- Secondary school library collections vary widely. It is estimated that 30% of government schools have a library, but only the best perhaps 100 schools have separate library rooms with more than 1000 volumes (and rarely more than 3000). Many others have a storage room or “classroom libraries” (usually with 200 to 1000 volumes). Often the most commonly used books of school libraries are actually textbooks stored by the school rather than in student hands because of their limited numbers. Primary schools rarely have more than textbooks and a few auxiliary materials. Totaling the 2,300 secondary schools, a generous estimate of library holdings nationwide would be 2,000,000, but most of them are a generation old or in poor condition.
- School textbook collections were in complete crisis until 2010. The 2010-2011 UNICEF ETF program has now made a significant contribution in core subjects (see below), which practically replaces any previous count. However, materials in non-core subjects are still very weak.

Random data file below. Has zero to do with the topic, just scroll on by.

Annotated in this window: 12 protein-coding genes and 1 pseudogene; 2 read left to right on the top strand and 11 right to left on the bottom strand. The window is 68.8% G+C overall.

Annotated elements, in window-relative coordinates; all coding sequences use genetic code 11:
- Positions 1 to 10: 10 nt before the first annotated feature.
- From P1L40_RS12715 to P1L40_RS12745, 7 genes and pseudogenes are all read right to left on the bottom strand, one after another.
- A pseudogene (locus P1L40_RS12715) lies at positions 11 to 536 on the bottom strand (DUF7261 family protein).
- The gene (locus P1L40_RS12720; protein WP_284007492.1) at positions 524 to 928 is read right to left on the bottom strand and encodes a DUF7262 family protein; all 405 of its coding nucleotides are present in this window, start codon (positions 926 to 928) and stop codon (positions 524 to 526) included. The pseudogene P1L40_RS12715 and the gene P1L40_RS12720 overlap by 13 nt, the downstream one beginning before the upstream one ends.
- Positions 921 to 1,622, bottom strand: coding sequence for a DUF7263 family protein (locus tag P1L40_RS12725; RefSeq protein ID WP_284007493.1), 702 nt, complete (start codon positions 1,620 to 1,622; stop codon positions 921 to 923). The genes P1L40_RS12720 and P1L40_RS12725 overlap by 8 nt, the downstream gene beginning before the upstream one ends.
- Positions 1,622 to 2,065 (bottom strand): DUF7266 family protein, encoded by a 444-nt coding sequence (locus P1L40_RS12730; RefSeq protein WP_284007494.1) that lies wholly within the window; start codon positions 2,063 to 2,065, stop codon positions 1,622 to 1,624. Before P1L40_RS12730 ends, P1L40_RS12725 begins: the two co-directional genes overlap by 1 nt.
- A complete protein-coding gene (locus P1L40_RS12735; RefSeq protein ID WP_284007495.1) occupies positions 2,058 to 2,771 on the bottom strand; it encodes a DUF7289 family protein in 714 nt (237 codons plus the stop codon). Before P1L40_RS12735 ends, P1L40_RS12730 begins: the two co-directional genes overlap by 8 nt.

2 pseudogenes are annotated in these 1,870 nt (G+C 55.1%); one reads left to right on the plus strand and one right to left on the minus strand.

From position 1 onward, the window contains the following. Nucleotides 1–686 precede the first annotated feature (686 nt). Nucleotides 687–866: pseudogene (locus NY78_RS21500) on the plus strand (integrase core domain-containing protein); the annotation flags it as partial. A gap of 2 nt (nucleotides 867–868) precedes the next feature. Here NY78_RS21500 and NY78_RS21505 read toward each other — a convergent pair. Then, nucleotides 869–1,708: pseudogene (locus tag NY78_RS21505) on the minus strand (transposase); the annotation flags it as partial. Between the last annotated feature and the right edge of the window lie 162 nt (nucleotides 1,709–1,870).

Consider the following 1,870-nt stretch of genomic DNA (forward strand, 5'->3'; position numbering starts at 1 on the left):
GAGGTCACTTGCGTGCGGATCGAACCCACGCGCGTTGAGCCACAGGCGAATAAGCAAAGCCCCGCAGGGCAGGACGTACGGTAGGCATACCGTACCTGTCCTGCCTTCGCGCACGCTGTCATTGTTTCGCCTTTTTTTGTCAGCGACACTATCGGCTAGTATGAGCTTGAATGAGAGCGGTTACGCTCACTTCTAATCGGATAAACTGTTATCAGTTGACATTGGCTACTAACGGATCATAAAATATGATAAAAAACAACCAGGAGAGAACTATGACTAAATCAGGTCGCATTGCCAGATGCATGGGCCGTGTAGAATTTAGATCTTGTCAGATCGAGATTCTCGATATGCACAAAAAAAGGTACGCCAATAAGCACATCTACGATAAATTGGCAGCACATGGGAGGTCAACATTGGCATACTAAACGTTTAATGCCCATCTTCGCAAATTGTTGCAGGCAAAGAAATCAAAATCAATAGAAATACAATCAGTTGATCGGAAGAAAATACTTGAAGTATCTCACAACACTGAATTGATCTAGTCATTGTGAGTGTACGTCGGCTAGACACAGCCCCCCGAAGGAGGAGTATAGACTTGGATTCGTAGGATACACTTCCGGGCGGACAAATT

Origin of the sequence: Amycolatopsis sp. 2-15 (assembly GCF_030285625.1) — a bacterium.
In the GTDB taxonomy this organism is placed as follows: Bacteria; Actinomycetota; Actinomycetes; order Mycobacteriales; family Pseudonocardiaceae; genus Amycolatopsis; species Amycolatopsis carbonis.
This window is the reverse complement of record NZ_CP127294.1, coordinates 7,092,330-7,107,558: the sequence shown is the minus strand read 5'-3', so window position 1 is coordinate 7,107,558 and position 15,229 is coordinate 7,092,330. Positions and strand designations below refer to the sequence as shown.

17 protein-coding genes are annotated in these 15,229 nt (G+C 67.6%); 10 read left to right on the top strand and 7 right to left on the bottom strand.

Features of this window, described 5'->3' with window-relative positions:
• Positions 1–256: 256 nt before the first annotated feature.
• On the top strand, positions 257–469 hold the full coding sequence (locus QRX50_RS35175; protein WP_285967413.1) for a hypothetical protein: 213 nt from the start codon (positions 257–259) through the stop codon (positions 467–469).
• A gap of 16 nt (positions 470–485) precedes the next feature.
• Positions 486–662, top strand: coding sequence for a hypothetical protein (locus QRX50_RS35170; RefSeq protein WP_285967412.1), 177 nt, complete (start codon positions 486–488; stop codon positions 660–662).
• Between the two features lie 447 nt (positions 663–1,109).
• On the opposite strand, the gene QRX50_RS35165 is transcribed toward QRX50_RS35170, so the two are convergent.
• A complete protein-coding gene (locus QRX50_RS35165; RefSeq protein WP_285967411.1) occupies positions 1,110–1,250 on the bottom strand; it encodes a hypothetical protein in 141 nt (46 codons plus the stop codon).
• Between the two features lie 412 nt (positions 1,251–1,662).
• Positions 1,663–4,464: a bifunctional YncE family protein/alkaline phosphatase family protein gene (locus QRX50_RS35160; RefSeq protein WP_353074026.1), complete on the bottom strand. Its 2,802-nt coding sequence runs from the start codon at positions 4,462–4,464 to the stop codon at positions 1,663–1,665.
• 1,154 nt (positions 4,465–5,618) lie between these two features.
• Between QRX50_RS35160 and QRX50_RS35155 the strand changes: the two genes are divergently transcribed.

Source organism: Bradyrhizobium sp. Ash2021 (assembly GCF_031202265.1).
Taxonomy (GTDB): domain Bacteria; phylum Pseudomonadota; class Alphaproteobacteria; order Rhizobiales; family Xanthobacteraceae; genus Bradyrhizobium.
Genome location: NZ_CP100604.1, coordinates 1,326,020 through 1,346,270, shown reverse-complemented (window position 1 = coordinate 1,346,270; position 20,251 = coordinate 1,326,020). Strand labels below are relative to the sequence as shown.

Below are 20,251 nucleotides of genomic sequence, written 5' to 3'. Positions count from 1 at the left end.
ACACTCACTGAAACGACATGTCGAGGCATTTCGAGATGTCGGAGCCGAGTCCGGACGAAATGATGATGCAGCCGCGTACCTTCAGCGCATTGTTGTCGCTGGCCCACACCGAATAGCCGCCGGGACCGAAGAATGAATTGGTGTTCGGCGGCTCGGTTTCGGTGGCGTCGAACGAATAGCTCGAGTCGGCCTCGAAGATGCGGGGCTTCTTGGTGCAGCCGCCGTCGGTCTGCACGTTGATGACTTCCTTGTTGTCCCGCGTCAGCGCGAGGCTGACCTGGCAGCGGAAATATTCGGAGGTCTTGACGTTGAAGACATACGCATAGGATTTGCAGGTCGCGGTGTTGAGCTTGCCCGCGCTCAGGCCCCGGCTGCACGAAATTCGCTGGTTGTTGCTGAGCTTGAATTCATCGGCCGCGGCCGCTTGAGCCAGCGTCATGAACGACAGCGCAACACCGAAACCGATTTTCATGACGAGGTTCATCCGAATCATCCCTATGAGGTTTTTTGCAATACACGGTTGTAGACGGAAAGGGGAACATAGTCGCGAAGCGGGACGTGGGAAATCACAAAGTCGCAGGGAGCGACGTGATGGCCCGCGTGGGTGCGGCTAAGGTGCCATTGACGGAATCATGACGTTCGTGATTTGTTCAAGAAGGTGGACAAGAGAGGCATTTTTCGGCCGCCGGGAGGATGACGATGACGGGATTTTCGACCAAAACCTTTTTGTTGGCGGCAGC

- University library collections vary widely from the strong holdings of the University of Zimbabwe (more than 500,000 volumes) to the very weak collections of newer universities (usually just a few rooms with 10,000 – 50,000 volumes) or teacher’s colleges and training institutes.
- The National Free Library of Zimbabwe has 112,000 volumes (about the number of the leading secondary schools in the UK or US). Other institutions (museums, archives, depositories, etc) sometimes have special collections but these are best not considered part of the public reading census.
- Private holdings of books are concentrated among those with higher education. In rural areas, a teacher’s home might have one or two shelves, most other families no more than a handful of books, almost all old textbooks. In urban areas, those families who appreciate education might have two or three shelves, mostly books from their studies, but with a sprinkling of literary classics, novels and romances. But many urban families, because of tastes or means, have almost no books at home. An alternative calculation can be made based on what has been sold by bookstores over the last 30 years. Together these two assessments suggest that, besides textbooks and bibles, private holdings of books are no more than 2 or 3 per capita. The number of these books that were consulted, much less read, the past year was probably small.